Coronavirus (COVID-19), HR Management & Compliance

Dear Boss, Can I Work Remotely from Hawaii?

As a result of COVID-19, many Canadian provinces declared a public health emergency and either ordered (or urged) employers to let employees work from home if their tasks could be performed remotely. A business may face several crucially important issues with regard to performing work remotely. Can it establish an area or a distance within which employees are required to perform their duties remotely? Is it reasonable for an employer to prevent its staffers from performing their work outside of Canada when teleworking is presently mandatory in many of the country’s provinces? In a recent Quebec decision, an arbitrator had to decide on the strict and automatic application of a policy prohibiting an employee from performing his work duties from abroad.



An associate professor at a Quebec university asked his employer’s permission to stay in Honolulu, Hawaii, to perform his work duties remotely following a year’s sabbatical during which he had moved to the city with his family. Because of the COVID-19-related public health emergency in Canada and a previous medical issue affecting one of his children, the professor and his family wished to stay in Honolulu due to its low per capita coronavirus infection rate.

The employer refused the request. Therefore, the professor returned to Quebec without his family and performed all of his tasks from his residence without ever having to report to the workplace.

The professor then submitted a second request for permission to perform his work duties from Honolulu so he could join his family. The employer again refused, to avoid creating a precedent that could trigger numerous requests to work remotely outside of Canada, thereby creating what it considered an administrative burden. In particular, it refused to let him work from abroad for the following reasons:

  • Its group insurance wouldn’t cover him while working remotely from abroad;
  • He could encounter problems with provincial and federal health insurance coverage if he performed his work remotely;
  • An employee generally must pay income tax in the country where he is staying, which would create significant administrative challenges for the university’s payroll department and potential problems with federal and provincial tax authorities;
  • The university’s responsibility to provide all employees with safe and ergonomic working conditions would be impossible to ensure from abroad; and
  • Performing the work could prove to be difficult because of the five-hour time zone difference between Hawaii and Quebec.

The assistant professor’s union argued the university (in reasonably exercising its right to manage the workplace) had to take into account the special circumstances of his request. That way, it could avoid a systematic and strict application of its teleworking policy, which would amount to exercising its management right in an unreasonable manner.

Could Employer Refuse Teleworking Arrangement from Honolulu?

The arbitrator believed the working conditions and the administrative paperwork of several employees working from abroad could be a burden to an employer. Accordingly, the facts could provide prima facie (or initial) sufficient grounds to justify a general prohibition against working abroad. The employer could indeed create a dangerous precedent if it agreed to a request based only on the employee’s desire to spend time in another country.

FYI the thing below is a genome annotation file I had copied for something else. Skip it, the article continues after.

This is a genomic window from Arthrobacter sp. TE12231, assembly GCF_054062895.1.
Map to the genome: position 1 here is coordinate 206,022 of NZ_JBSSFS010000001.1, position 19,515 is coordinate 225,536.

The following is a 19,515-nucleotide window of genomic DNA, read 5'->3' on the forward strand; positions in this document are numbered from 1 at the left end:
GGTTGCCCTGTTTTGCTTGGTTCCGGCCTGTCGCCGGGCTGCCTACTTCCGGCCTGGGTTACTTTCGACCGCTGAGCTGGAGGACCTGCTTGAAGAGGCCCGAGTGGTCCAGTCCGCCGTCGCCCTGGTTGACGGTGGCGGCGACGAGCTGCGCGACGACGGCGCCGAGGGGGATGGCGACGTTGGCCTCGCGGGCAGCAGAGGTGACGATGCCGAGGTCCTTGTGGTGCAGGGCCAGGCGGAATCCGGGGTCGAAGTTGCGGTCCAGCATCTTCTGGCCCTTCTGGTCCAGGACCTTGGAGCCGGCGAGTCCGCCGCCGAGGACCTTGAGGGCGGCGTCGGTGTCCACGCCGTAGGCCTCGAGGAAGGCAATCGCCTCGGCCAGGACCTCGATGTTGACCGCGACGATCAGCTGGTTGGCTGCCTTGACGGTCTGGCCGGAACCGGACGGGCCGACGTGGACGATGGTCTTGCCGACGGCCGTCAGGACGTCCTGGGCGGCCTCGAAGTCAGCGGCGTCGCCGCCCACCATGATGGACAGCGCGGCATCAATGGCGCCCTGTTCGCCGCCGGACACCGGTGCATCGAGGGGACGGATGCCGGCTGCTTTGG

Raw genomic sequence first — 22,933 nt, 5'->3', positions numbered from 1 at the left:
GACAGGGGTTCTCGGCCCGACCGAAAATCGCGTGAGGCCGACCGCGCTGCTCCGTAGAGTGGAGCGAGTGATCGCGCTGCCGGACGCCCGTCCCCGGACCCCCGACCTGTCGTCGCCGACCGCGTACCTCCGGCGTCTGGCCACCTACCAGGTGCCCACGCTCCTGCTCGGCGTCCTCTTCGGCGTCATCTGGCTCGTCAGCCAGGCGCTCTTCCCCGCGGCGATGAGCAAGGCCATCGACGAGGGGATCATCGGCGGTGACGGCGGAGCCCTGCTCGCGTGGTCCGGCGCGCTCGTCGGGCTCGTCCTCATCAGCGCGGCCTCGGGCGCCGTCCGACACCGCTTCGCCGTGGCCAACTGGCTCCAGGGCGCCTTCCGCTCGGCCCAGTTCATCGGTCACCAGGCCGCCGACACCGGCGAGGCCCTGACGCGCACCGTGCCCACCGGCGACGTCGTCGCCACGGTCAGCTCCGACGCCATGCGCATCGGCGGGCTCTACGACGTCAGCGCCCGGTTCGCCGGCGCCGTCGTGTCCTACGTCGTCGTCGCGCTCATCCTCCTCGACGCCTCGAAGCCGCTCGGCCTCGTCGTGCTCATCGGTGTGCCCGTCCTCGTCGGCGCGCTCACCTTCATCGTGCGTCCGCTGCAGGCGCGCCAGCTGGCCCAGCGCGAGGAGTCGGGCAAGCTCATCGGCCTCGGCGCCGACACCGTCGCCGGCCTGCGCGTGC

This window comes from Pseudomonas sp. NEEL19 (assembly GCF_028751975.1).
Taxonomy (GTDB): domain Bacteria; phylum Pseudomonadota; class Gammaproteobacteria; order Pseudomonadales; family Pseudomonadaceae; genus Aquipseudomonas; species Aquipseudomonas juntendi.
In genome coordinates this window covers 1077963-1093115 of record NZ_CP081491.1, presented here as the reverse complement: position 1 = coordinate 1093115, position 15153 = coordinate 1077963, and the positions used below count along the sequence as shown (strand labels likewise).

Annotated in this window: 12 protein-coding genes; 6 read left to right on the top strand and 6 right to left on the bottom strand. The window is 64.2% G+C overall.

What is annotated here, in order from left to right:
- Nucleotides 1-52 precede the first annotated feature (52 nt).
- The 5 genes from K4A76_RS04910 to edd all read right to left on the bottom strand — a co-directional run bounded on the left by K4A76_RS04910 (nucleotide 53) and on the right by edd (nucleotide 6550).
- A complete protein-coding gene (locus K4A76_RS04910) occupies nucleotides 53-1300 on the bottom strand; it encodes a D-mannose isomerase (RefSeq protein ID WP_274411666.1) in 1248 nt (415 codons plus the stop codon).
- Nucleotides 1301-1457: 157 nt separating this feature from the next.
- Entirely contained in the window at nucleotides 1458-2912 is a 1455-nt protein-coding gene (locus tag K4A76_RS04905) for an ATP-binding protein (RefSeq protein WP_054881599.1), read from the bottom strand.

Nevertheless, the employer had to accept the employee’s request to work from Hawaii when:

  • Teleworking was mandatory because of public health regulations (i.e., it wasn’t a privilege);
  • He wasn’t required to be physically present in Canada to perform his work duties during the period for which he had asked to work from Honolulu; and
  • The health of one of his children was the basis for the request.

The employee also had shown the time-zone difference wouldn’t affect his work quality because he would adjust to the local time in Quebec. Moreover, he had taken out private insurance and obtained confirmation the federal coverage would be valid even if he was working from Honolulu. His accountant also confirmed there would be no tax implications relating to his salary (and the applicable deductions) because his principal residence would still be in Canada. The university’s reasons for refusing the request were therefore unfounded.


Under their right to manage the workplace, Canadian employers may generally decide the location where telework is to be performed, but they still will need to assess special circumstances and make reasonable exceptions. Consequently, they should avoid automatically applying a teleworking policy without considering exceptional circumstances that could justify an exemption or the easing of certain restrictions.

As long as (1) teleworking continues to be mandatory because of COVID-19 (that is, it isn’t merely a privilege granted to an employee by a business) and (2) the request of an employee who wishes to work remotely from another country is founded on serious and exceptional circumstances, such as a family member’s health, you should seek legal advice before automatically refusing the request. You could be justified in refusing the inquiry if you can show the employee’s ability to perform the work would be affected, his physical presence is required during the relevant period, or other material issues would come into play.

Deborah Furtado is an attorney with Fasken in Montréal, Quebec. You can reach her at

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